And speaking of that, I find this fairly interesting. In your article you write at one point: "Passwords are a weak point in security." (which is correct) and then later write: "Passwords are a low risk system in computer networks but they represent a higher risk than Sendmail, Apache, OpenSSH, OpenBSD, and many other server software systems." (not always correct e.g., the Morris Worm and also the two can be used together to get root). But aren't those two statements some what contradictory (even if you consider system - local - versus network - remote - because it's only remote until you have a way to get 'local' access, at least in terms of the end result)?

Do you perhaps remember the old apache phf exploit ? Keep in mind that was in 1996 (and it existed on many systems for a long time, years for sure) and in those days /etc/passwd contained the password hashes (read: no shadowing). And also in those days you typically had telnet as the remote login method (so forget ssh keys!). So all one needed to do is exploit that apache bug, run a dictionary attack on the file (and keep in mind: humans use weak passwords), telnet in once they have a successful login/passwd combination and then exploit some _other_ bug in the system that gives them a root shell - they won't even need sudo or su in those cases. You know, once you have shell access, you are so much closer to root access, because so many more possible attack vectors exist locally, that allow a root shell. In other words: if you have shell access su and sudo are hardly the only concern. Shortly don't give someone shell access if you don't trust them in any of numerous ways or else you're asking for trouble. Something I didn't mention too, is that (and maybe you're getting at this with sudo and su used together) su by itself is not a problem if the root password is strong and everything else is done right (notwithstanding guessing over and over again but an admin not noticing that partly to blame then). And sudo is not really a problem either if you actually use common sense and don't allow them to use sudo su (especially to root or a user that also has a way to easily get root) in the first place.
Modded: 5
Flaws
by Javantea on 12/12/13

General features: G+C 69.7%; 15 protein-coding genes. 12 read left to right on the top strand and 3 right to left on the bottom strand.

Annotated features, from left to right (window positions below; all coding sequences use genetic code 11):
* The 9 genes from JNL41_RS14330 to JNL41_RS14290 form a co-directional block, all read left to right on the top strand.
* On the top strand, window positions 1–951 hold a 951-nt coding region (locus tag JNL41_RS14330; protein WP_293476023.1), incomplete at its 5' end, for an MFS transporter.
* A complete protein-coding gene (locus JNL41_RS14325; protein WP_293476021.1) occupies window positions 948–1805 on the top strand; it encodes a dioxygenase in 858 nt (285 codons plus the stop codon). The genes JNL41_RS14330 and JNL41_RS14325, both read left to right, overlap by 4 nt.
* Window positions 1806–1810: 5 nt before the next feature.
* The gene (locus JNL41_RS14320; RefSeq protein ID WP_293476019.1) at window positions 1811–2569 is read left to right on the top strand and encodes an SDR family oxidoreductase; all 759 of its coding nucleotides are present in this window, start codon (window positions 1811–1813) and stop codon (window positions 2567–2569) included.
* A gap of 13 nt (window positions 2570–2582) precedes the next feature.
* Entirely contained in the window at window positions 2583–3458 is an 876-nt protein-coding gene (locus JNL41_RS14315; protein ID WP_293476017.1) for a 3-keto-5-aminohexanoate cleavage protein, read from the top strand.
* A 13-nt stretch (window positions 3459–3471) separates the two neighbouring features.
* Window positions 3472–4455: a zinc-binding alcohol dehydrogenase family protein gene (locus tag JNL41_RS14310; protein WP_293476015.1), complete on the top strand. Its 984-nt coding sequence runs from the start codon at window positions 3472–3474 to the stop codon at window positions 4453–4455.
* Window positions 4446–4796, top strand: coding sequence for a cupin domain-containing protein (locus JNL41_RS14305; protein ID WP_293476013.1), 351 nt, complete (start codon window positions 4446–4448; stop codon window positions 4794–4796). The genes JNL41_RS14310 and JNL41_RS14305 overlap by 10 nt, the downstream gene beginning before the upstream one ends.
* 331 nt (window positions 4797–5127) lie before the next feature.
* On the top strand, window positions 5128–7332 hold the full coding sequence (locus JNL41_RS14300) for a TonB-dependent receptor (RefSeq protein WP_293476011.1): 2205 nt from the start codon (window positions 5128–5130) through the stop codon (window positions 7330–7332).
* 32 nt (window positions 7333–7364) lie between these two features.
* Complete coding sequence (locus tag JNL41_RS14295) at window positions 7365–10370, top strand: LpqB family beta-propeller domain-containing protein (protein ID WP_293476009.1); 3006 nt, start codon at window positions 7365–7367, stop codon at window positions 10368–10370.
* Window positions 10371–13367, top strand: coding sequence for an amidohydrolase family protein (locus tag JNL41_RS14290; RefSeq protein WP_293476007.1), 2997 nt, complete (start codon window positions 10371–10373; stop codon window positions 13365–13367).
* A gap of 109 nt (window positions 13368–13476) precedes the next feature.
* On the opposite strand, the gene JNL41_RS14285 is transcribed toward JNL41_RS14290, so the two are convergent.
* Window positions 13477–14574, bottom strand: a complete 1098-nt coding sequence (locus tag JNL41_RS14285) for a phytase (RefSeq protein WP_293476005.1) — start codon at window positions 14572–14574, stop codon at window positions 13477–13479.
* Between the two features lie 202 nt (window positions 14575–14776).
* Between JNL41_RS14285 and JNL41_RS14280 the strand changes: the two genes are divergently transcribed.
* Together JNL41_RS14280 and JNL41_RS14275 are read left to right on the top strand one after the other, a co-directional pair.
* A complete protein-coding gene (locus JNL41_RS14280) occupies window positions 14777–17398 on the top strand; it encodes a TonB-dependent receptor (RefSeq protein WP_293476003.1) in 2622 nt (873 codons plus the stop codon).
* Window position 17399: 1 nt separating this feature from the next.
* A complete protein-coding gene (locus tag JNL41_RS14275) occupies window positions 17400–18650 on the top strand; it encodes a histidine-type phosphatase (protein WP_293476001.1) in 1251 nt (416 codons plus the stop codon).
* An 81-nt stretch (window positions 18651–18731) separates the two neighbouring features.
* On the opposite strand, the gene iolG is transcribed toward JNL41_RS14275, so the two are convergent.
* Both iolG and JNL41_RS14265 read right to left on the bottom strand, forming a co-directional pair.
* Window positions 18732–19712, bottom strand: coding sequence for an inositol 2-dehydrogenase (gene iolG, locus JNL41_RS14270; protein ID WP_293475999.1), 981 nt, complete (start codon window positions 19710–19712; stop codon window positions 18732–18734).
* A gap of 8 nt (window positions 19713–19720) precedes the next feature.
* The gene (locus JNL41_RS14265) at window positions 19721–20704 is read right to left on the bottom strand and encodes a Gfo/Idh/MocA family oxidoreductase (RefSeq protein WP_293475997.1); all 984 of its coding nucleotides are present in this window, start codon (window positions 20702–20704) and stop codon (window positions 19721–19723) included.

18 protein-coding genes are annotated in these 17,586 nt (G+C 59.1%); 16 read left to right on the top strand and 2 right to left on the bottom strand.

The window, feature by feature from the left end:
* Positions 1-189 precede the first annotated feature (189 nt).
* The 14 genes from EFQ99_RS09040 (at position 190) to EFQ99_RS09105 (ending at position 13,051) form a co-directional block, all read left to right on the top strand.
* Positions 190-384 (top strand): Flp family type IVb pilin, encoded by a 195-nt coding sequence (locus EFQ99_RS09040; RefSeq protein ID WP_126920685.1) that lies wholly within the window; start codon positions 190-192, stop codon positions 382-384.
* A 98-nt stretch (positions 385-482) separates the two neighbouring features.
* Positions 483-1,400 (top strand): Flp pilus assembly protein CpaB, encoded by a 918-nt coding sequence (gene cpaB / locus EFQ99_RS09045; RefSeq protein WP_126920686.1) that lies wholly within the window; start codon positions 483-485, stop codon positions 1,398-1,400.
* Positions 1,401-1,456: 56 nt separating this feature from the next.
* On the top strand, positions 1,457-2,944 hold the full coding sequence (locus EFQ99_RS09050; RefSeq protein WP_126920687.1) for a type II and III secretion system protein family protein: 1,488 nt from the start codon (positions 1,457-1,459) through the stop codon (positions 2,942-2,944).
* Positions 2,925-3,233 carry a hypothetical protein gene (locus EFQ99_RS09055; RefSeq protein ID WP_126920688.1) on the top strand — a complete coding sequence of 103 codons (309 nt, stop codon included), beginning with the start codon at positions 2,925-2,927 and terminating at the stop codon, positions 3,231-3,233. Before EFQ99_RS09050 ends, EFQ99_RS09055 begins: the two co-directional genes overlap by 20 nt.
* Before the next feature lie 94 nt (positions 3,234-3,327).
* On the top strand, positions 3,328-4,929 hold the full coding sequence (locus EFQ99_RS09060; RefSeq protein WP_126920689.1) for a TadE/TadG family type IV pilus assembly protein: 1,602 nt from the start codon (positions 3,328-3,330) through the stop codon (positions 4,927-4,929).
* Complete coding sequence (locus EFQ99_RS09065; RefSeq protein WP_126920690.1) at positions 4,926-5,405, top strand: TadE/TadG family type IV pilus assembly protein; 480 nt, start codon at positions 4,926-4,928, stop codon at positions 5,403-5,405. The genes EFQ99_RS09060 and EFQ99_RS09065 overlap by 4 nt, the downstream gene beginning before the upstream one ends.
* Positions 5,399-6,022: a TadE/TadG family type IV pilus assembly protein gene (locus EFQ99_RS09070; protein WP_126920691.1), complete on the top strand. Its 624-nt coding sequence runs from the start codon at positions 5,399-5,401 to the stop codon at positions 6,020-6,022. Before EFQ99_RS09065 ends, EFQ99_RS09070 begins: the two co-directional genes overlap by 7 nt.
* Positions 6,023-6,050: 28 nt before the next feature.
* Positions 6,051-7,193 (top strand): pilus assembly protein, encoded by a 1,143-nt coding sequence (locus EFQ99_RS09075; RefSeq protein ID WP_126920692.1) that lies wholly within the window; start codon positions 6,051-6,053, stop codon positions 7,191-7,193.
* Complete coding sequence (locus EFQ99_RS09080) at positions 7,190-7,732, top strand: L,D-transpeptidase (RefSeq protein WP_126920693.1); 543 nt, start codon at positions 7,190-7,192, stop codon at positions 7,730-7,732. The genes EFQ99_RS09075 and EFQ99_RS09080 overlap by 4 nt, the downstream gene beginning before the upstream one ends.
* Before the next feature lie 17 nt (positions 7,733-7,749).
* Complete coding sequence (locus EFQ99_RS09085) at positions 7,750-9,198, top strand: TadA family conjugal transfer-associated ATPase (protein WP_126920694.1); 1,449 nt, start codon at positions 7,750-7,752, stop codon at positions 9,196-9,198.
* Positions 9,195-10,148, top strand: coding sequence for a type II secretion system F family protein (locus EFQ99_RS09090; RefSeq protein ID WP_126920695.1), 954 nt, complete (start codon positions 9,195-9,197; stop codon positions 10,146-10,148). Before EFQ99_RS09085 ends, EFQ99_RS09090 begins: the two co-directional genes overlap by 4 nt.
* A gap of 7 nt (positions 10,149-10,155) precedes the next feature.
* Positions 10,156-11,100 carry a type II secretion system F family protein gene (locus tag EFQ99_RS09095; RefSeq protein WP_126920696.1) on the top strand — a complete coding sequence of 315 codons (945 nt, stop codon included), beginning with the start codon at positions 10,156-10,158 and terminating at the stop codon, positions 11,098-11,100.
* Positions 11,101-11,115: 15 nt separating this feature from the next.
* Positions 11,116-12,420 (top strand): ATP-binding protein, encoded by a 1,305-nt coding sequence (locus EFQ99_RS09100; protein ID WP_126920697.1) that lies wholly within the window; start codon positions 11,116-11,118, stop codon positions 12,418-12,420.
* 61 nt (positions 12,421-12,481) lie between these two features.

Hello Cody, many thanks for your help in making this article much better. I agree that sudo is very flexible and that software vulnerabilities are still a problem. I reiterate the two theses of this paper: sudo and su can be bruteforced using the tools provided. Software vulnerabilities are currently more likely to be exploited, but that may change as software security improves. Password-based security must improve or it will become a more prevalent vector for compromise.

I will eventually write an update that clearly describes the benefits and drawbacks of sudo and su. Passwords actually have a lot to do with browser security. I made the comparison between the two because I am assessing the relative likelihood of being compromised due to a flaw in a security mechanism that you have reason to distrust. We have seen servers exploited, we have seen browsers exploited, and we have seen weak passwords exploited. Whether your computer is compromised by a vuln in a server, a vuln in a browser, or a weak password matters a lot if you are spending a lot of time searching for vulnerabilities in browsers, servers, or passwords.

There is indeed a solution to passwords that I have yet to propose that has gained a lot of traction in the past few years. I will leave it unnamed because it would be a disservice to discuss it in a comment to a 3-year-old article.

Your description of the old Apache phf exploit is reminiscent of so many vulnerabilities in web applications today. 18 years go by and the only difference is the names of the software being exploited and the skill required to exploit. These days, attackers have to misuse processes that we have given the task of protecting our systems from them. The programs su and sudo are both designed to allow us to have full control over our systems while limiting attackers' ability to exploit our systems. The question of whether su and sudo are harmful to me comes to whether they succeed at their goal. If I run a piece of software that gets exploited, su and sudo can protect me from an attacker getting root. If my password is weak this goes out the window. On a server I'm running ssh with password authentication enabled, which makes it worse. An ssh bruteforce tool can get past first ssh authentication, then sudo authentication. On the other hand, if I have a strong user password but a weak root password, an attacker with execution access (in the wheel group of course) can compromise the system with su. These systems are not magic and must be evaluated properly. If there is a system to replace sudo and su (and there is), then we should consider migrating our systems from sudo and su to it. Of course passwords will probably not go away but will need to morph from the current state of a password is equal to root.